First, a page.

But the question didn't ask whether my child was assigned a sex at birth. It stated that he had been. That all children have had a sex assigned.

sirfredfredgeorge Tue 31-Oct-17 12:22:26

Is there anybody who genuinely believes that sex is assigned at birth rather than observed?

The use of the phrase has a huge history, and is well understood to be an observation, it can be nothing else. The phrase is of such limited use, with no chance of misunderstanding and little chance of causing harm that I can't see any reason to change it. YABU.

messyjessy17 Tue 31-Oct-17 12:23:15

It isn't "assigned" it is simple seen and noted. Assigned implies that it is in the control of the assignee.

SleepingStandingUp Tue 31-Oct-17 12:23:35

I think you're over thinking "assigned". Assuming you don't have an intersex baby, when it came out, someone looked between their legs and declares boy or girl. That's surely all they mean? And now they're asking of they live as the same gender?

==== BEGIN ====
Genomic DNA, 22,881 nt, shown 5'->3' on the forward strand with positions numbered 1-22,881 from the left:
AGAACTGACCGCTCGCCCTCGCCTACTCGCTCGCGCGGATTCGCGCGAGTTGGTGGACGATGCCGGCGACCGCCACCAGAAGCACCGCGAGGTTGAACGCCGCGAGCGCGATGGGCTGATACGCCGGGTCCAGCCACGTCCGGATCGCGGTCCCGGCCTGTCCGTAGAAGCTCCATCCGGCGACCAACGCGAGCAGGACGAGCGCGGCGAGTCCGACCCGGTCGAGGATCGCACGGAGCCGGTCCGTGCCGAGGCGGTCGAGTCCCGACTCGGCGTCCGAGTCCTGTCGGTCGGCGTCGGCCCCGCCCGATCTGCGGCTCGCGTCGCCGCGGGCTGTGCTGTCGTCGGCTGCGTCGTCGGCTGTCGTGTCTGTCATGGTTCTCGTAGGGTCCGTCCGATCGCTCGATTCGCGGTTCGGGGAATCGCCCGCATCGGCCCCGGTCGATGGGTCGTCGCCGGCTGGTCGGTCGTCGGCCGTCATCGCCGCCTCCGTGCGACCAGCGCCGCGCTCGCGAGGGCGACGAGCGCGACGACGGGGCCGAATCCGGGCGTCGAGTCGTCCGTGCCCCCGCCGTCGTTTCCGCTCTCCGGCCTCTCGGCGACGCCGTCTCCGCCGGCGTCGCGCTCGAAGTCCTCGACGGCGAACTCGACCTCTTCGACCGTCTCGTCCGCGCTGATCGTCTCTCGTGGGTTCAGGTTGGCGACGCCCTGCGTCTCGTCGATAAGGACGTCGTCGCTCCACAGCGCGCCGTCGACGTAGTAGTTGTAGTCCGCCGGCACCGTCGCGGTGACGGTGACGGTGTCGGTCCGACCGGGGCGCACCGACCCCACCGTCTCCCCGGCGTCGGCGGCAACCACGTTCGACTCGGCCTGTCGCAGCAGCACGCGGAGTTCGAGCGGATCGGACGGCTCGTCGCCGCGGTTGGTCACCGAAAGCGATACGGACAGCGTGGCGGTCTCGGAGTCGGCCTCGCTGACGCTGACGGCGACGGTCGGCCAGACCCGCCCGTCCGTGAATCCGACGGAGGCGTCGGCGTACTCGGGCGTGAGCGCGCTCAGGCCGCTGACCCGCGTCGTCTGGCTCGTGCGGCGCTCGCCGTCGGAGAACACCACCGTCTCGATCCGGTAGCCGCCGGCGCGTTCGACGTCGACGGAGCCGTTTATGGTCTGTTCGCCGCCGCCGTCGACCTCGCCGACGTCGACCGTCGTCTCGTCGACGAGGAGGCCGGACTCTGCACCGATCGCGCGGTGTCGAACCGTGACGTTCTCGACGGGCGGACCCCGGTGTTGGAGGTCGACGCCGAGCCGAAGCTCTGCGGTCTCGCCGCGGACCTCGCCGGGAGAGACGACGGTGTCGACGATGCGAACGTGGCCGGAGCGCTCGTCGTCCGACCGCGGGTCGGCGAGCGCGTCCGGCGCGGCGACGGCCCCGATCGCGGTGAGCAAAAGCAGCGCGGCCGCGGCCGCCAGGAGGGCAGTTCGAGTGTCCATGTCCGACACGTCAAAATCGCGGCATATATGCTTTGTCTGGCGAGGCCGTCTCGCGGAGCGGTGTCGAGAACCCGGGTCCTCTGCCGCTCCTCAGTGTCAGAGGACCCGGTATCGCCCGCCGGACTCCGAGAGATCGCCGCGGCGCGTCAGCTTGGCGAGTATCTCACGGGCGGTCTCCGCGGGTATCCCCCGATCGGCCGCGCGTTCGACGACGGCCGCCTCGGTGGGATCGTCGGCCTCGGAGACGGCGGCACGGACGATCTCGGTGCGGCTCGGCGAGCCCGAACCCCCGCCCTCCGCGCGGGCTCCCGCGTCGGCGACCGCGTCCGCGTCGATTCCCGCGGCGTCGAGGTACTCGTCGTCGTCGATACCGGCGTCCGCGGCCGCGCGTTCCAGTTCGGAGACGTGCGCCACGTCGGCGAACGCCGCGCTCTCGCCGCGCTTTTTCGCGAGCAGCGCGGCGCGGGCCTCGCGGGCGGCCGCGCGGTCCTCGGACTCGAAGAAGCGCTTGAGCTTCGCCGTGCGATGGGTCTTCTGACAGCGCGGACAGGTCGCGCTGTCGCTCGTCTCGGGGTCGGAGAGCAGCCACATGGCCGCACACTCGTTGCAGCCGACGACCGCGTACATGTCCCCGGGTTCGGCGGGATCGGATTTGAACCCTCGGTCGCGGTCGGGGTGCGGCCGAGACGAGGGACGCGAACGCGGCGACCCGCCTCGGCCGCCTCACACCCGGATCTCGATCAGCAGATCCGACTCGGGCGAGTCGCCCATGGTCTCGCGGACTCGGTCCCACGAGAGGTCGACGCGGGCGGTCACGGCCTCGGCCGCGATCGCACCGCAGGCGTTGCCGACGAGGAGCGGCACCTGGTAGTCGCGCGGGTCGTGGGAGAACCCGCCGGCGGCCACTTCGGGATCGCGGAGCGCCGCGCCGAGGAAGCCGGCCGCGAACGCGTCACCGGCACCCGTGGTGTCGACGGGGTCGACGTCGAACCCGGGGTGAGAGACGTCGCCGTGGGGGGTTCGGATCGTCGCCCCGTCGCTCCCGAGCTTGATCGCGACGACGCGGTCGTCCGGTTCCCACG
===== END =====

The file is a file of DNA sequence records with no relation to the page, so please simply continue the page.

UrsulaPandress Tue 31-Oct-17 12:24:04

Tis all a load of bollocks.

Terrylene Tue 31-Oct-17 12:24:15

Who gets the job of assigning it? Is it doctor, midwife, or registrar? Do they go on a course for best practice? What criteria do they work from?

sinceyouask Tue 31-Oct-17 12:24:55

The phrase comes from those babies whose sex is not clear at birth and who do have it 'assigned'.

harlandgoddard Tue 31-Oct-17 12:24:55

With intersex babies they will be ‘assigned’ a sex at birth. It’s obviously quite common for these people to feel they are the wrong sex/gender as they get older hence the question.

Splandy Tue 31-Oct-17 12:25:36

So, when you hear the phrase "assigned at birth", you take it to mean the sex that they are? How does the word assigned fit into that? Assigned at conception?

I take it to mean that a healthcare professional has 'assigned' it, as though it isn't a basic fact which they are noting down. That somebody in future could claim that their sex was incorrectly assigned by that person.

I find that extremely problematic.

Terrylene Tue 31-Oct-17 12:25:45

How do thy know what to assign?

ferrier Tue 31-Oct-17 12:27:51

Surely it should just be 'sex at birth' and the answers could be male, female or other.

StickThatInYourPipe Tue 31-Oct-17 12:29:25

Op I'm not being goady at all but I just don't understand.

Why do you think of this as problematic? I dont really see what difference it makes it just increases inclusion of those who were born intersex

StickThatInYourPipe Tue 31-Oct-17 12:29:52